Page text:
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Why Knitters Will Love Weaving: Doubleweave & Double Knitting

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Why Knitters Will Love Weaving: Doubleweave & Double Knitting

May 14, 2021

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by Deb Gerish

If you’re a knitter who’s weaving-curious, I’m about to offer exciting incentives to get a rigid heddle loom! If you know a knitter who’s weaving-curious, tell them to read this article—it might push them into weaving! If you’re a knitter who already enjoys weaving, get ready to enjoy it even more! If you’re wondering why I’m using so many exclamation points, the short answer is “doubleweave.” This amazing technique has an analog in the knitting world called “double knitting.” Both doubleweave and double knitting create fabric in layers.

This simple fact opens all kinds of design possibilities. Switch the layers, and you get pockets in the fabric. You can keep the pockets open on one side or both sides. You can close the pockets on both sides to form a tube, which can hold stuffing or anything you want. You can create reversible fabric by switching some warp threads or stitches: they form designs on the fabric that look like photographic negatives of each other.

Anu Bhatia’s Doubleweave Kitty—colors reverse on each side!

 

Deb’s Snowflake Knitting—colors reverse on each side!

How does this double magic work? It’s a similar process for both crafts—weirdly, because weaving and knitting form fabric so differently. To knit, you put loops of yarn on a needle, then use another needle to pull loops of yarn through these loops, then repeat row by row or round by round. To weave, you put warp yarn on a loom, then interlace weft yarn (wound on a shuttle) over and under the warp, working row by row.

Single layers of weaving (left) and knitting (right)

Imagine that you’re setting up a project in double knitting or doubleweave. You want the two-layer fabric to have dark yarn on top and light yarn on the bottom. On the knitting needle, you cast on with dark yarn and light yarn, alternating the colors. To form double-knitted fabric, knit the dark stitches with dark yarn and slip the light stitches; then reverse directions to knit the light stitches with light yarn (slipping the dark stitches).

On the loom, you warp with dark yarn and light yarn, alternating the colors. To form doubleweave fabric, work dark weft over and under the dark warp, and light weft under and over the light warp, using shuttles. It’s easy to turn around your knitting needles to work back in the opposite direction. But how do you weave the bottom layer on a loom—flip it upside-down? That would be awkward even on a small rigid heddle loom! Instead, you lift all the top-layer warp threads out of the way and weave the bottom layer, then you weave the top layer. You can’t see what’s happening on the bottom layer, yet you can trust the loom to do its job.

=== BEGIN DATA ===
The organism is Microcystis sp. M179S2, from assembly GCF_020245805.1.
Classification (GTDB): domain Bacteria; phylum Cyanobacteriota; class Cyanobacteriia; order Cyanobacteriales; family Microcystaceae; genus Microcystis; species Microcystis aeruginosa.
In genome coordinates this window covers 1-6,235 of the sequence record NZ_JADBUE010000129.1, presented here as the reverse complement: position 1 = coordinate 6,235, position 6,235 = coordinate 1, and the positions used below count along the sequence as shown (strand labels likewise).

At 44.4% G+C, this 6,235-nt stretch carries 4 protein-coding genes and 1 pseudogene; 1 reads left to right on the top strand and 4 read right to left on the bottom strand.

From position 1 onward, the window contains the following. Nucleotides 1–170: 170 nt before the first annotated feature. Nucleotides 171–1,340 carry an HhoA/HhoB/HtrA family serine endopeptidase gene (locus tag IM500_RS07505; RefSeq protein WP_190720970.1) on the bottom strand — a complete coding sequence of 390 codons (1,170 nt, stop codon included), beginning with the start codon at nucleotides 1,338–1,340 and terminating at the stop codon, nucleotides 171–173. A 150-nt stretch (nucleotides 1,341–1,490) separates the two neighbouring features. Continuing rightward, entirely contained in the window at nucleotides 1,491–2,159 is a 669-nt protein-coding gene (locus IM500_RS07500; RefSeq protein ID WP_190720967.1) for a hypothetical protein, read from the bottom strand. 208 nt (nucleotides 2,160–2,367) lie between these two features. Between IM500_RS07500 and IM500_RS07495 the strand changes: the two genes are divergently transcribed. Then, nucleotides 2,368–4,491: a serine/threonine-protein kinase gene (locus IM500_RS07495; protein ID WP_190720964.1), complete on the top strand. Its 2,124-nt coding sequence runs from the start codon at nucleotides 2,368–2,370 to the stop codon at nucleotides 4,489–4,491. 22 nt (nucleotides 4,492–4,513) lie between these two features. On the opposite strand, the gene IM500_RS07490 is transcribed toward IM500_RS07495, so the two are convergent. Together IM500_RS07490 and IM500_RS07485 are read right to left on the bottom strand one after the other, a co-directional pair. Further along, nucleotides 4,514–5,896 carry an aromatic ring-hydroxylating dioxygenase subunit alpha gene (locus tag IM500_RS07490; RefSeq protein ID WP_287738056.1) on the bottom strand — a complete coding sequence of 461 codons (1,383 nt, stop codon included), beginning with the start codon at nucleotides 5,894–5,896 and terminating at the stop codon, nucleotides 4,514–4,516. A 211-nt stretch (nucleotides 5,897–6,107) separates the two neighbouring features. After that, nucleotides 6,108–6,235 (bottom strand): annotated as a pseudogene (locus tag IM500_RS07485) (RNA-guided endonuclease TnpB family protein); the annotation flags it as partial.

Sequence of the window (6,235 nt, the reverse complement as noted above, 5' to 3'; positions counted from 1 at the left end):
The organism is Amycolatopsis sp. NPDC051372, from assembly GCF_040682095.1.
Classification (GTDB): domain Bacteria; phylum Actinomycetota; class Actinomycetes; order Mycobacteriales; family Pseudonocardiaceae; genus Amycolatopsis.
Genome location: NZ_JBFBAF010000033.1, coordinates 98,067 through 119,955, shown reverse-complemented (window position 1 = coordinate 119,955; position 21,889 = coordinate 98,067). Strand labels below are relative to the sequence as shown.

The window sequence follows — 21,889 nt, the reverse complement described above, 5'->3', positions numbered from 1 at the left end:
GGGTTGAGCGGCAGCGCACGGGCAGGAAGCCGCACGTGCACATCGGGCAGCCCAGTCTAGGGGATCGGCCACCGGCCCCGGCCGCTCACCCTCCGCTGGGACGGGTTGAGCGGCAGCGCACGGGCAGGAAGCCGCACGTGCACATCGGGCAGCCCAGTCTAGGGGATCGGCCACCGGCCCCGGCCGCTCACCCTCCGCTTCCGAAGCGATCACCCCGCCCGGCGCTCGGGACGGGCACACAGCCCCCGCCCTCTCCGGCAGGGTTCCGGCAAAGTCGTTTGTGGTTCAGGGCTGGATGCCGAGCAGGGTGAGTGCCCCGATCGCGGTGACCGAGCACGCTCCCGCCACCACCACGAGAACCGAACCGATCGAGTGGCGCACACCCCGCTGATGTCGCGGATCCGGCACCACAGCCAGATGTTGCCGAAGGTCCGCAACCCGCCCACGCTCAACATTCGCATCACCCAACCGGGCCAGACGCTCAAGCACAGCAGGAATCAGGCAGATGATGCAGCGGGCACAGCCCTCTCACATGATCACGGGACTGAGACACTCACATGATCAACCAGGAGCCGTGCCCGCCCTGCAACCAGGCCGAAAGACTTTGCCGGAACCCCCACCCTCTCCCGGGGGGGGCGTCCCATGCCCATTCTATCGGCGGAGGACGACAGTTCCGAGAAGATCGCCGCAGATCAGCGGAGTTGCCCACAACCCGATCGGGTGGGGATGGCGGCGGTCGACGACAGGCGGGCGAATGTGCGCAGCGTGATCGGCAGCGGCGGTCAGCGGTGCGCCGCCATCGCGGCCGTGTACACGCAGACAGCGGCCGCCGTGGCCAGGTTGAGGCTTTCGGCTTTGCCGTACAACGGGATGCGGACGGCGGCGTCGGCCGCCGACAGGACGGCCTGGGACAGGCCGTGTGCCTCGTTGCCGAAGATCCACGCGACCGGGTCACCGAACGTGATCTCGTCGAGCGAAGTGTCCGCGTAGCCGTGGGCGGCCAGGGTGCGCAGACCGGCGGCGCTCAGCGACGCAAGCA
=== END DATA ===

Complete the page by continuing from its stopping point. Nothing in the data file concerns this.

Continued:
Double layers of weaving (left) and knitting (right)

For both crafts, you can keep the layers separate, or form them into pockets or tubes, depending on what you do at each selvedge. Don’t twist the knitting yarns or weaving shuttles, and the layers stay separate. Twist them around each other, at one or both selvedges, and you’ve just joined the layers. Double knitting uses this trick all the time for reversible colorwork scarves with the floats sandwiched between the layers.

Doubleweave, however, offers another design opportunity: switch layers to join them horizontally, while simultaneously switching the warp colors. The red dotted lines mark horizontal joins that are functional as well as decorative. You can weave something like this tool holder.

Doubleweave Tool Holder from Jane’s upcoming course

Doubleweave Tool Holder schematic

Now imagine the possibilities! Knitters, you could weave a holder with open-sided pockets for all your circular needles: no matter how long the circulars are, they’ll fit! Or you could close one side of the pockets to store traditional needles and double-points—you can even vary the height of the pocket to hold needles securely. Make tall pockets, and you can store yarn. In other words, a weaving habit can support your knitting habit. How cool is that?!

You can work this amazing technique on a rigid heddle loom, using two heddles. If you’ve never woven before, consider a rigid heddle loom: it doesn’t require a lot of space or extra equipment. Best of all, beginners can quickly master the basic skills of warping and weaving. Then you can add a second heddle and open up the full potential of your loom.

Schacht covers all the bases for rigid heddle weaving, including the Flip and every accessory you can imagine. When you’re ready for two-heddle weaving, learn from a master—Jane Patrick now offers classes for these techniques.

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